Leading bone experts are championing a reclassification of osteoporosis to encompass more patients at risk for fractures. Such an expanded definition would raise awareness among patients, physicians, government agencies, and insurers.
Most hip fractures occur in patients who do not have osteoporosis — at least according to the currently accepted definition of the condition. But that limited definition is leading to patients at risk for fracture being undertreated — and is a key reason the National Bone Health Alliance Working Group is proposing that the diagnosis of osteoporosis be expanded to include patients who clearly have an elevated fracture risk based on three additional criteria.
“Osteoporosis remains grossly misunderstood by most people, including perhaps some physicians, but certainly the public,” says Ethel S. Siris, MD, professor of medicine at Columbia University Medical Center in New York City and lead author of the working group’s position paper published last year in Osteoporosis International.
The position paper has been endorsed by the Endocrine Society and more than a dozen other professional organizations, including the American Society for Bone and Mineral Research and the American Academy of Orthopaedic Surgeons. It is expected to be incorporated into the next revision of the most important guideline on the condition — the National Osteoporosis Foundation’s Clinician’s Guide — in December.
Current vs. Proposed Criteria
In the U.S., the current criterion for the diagnosis of osteoporosis in postmenopausal women and men over the age of 50 is a bone mineral density (BMD) test score that is 2.5 or more standard deviations less than that of the average healthy 30-year-old at the lumbar spine, femur neck, or total hip — that is, a T-score of minus 2.5 or lower. But BMD measures only bone quantity and not other important risk factors such as bone quality, so relying on this single measure alone misses a lot of patients who could be potentially helped by treatment, according to Siris.
Therefore, in addition to the T-score, the group proposes that physicians should consider an osteoporosis diagnosis in an older adult in three additional situations:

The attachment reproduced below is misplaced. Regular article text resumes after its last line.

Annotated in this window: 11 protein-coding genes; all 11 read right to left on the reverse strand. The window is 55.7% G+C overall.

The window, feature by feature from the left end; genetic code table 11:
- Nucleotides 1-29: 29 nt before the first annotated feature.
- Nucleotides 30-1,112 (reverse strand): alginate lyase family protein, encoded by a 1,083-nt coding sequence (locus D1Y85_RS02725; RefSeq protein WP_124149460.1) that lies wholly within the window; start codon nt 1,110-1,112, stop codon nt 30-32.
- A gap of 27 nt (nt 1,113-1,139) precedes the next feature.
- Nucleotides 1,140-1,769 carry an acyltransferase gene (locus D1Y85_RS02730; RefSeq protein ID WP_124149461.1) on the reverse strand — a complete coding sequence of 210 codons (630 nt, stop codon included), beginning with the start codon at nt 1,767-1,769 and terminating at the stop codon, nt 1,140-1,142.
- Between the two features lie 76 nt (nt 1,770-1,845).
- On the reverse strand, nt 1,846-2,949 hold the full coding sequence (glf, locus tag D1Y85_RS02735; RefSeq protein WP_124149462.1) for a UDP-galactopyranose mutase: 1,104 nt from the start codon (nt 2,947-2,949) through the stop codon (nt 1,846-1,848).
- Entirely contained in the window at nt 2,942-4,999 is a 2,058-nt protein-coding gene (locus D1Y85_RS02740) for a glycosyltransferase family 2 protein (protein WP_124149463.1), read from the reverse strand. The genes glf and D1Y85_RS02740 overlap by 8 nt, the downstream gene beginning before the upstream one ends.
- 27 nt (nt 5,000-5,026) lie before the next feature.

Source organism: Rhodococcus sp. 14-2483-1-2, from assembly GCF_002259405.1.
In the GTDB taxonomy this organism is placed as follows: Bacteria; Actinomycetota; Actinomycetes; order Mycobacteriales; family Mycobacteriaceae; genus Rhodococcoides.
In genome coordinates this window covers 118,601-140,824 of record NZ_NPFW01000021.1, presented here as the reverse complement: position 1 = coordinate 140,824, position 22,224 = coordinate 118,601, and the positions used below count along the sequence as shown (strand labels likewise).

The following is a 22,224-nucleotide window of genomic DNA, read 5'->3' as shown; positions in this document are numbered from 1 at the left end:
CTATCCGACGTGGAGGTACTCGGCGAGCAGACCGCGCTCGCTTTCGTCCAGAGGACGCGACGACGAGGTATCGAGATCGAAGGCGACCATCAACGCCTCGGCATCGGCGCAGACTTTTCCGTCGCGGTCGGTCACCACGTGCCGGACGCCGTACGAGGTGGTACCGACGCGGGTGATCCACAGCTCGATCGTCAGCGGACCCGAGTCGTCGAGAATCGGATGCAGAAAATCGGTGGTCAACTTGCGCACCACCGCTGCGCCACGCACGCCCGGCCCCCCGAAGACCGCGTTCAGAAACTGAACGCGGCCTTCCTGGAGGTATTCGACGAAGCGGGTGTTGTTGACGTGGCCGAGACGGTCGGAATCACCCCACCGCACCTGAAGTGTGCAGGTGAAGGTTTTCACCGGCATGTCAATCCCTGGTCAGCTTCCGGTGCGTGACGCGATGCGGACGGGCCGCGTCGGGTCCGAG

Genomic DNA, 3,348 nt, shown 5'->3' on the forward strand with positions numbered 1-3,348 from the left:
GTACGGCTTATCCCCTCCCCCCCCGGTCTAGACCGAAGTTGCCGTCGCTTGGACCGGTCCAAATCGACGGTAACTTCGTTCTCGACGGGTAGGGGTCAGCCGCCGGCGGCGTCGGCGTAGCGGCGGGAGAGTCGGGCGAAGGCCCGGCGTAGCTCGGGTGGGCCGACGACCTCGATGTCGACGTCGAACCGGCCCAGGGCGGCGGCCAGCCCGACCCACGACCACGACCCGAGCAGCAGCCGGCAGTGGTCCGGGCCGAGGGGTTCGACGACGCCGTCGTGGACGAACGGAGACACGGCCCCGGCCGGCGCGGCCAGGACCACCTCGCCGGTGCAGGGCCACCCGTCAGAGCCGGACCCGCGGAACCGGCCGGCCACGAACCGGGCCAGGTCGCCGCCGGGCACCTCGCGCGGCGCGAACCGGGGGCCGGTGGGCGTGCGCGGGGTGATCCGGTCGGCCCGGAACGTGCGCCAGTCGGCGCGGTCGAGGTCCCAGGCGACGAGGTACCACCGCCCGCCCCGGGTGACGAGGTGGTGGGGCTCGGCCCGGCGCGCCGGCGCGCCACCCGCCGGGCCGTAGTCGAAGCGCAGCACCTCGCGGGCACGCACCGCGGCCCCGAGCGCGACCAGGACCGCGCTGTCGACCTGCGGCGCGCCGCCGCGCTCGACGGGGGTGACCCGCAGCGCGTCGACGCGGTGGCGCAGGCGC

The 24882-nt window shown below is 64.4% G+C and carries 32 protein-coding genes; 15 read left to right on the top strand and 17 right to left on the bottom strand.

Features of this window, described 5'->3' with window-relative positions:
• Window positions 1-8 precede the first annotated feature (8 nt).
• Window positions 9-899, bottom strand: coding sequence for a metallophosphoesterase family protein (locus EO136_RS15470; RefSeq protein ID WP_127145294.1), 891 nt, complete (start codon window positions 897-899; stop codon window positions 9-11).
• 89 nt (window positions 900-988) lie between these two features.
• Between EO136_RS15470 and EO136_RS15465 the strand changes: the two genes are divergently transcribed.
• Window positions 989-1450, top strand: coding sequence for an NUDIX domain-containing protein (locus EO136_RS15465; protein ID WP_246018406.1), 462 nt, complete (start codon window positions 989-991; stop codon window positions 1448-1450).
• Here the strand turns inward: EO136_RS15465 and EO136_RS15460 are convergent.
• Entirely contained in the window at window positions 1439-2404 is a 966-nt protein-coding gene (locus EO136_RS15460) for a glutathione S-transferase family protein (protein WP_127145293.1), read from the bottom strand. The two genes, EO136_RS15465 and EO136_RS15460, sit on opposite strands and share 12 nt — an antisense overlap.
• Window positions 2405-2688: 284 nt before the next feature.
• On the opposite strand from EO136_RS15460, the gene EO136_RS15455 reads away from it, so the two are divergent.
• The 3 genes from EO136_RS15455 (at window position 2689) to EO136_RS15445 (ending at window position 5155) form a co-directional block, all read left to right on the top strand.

- Those who experience a hip fracture regardless of their bone mineral density T-score;
- Those with osteopenia by BMD who sustain a vertebral, proximal humeral, pelvic, or (in some cases) distal forearm fracture; and
- Those who have a 10-year risk based on the World Health Organization Fracture Risk Algorithm (FRAX) of 3% for hip fracture or 20% for a major fracture.
Resisting Bad News
Even when patients break a bone, both patients and physicians seem to resist the diagnosis of osteoporosis, according to working group member Nelson Watts, MD, director of Mercy Health Osteoporosis and Bone Health Services in Cincinnati and lead author of an Endocrine Society guideline on osteoporosis in men. This resistance is so great that only about 20% of Medicare-age women who sustain a fracture are evaluated for osteoporosis.
The working group hopes to raise awareness that treatment should be considered in these cases, Watts says, and several groups make up the target audience: patients, physicians, insurance companies, and government agencies.
Siris uses the example of a postmenopausal woman who presents with fractured hip and a T-score of minus 2.4 at the spine or the hip. Under the current definition, the diagnosis would be “osteopenia and hip fracture, which is crazy. The patient has osteoporosis and should be treated,” she says. “These are diagnostic criteria. We’re not saying everybody who meets the diagnosis needs drug X. We are saying, you have to be identified as having a disease that puts you at risk for future fractures, and something has to be done.”